The rise of the EU is probably the future, not the breakup of the US, Russia or China.

    Anyone who seriously believes that breaking up the US is a viable alternative is simply anti American.
     
  3. Cursor thread starter macrumors 6502

    Cursor

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    #3
    I agree breaking up the US would not be in our best interests, although I don't think it's entirely anti-american.

    The American government has become the largest corporation in the world, and it is failing. Indeed, I think it's too big to save!
     
  4. pseudobrit macrumors 68040

    pseudobrit

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    #4
    The majority of humans are power hungry. We have a huge, overblown corrupt dinosaur of a nation. Don't you think our representative democracy should allow us a proportionately-sized influence over our destiny?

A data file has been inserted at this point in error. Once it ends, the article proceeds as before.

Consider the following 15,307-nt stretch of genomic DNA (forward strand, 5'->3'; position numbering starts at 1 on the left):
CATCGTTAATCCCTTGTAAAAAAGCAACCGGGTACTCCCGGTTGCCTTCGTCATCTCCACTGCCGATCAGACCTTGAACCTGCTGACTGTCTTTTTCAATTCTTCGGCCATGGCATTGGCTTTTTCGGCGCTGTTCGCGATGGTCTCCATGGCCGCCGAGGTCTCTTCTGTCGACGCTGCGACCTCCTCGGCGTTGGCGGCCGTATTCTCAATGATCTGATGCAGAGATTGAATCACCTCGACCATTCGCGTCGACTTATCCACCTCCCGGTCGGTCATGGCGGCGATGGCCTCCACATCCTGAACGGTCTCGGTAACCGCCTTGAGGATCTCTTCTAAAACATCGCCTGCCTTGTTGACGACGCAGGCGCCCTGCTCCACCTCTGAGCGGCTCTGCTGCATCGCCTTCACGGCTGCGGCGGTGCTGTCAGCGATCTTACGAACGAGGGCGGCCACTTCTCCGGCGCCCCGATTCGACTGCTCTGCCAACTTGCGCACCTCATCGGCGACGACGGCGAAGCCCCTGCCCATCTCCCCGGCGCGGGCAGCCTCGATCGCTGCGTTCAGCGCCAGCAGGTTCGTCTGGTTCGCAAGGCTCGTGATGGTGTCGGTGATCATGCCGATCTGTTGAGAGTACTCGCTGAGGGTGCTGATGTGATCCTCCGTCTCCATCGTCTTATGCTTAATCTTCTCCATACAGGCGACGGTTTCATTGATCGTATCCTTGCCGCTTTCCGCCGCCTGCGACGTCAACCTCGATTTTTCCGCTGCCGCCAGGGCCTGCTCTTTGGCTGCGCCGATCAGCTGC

5. Cursor thread starter macrumors 6502

    Cursor

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    #5
    Well, stripping the federal governement of some power, and giving those powers to state and county governments would accomplish that.
     
  6. miloblithe macrumors 68020

    miloblithe

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    #6
    What powers do you wish to strip from the federal government? And to what level would you assign them?
     
  7. pseudobrit macrumors 68040

    pseudobrit

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    I suspect it's a simple tautological ideology at work. I'd love to be surprised with a well constructed and concise rebuttal.
     
  8. Shivetya macrumors 65816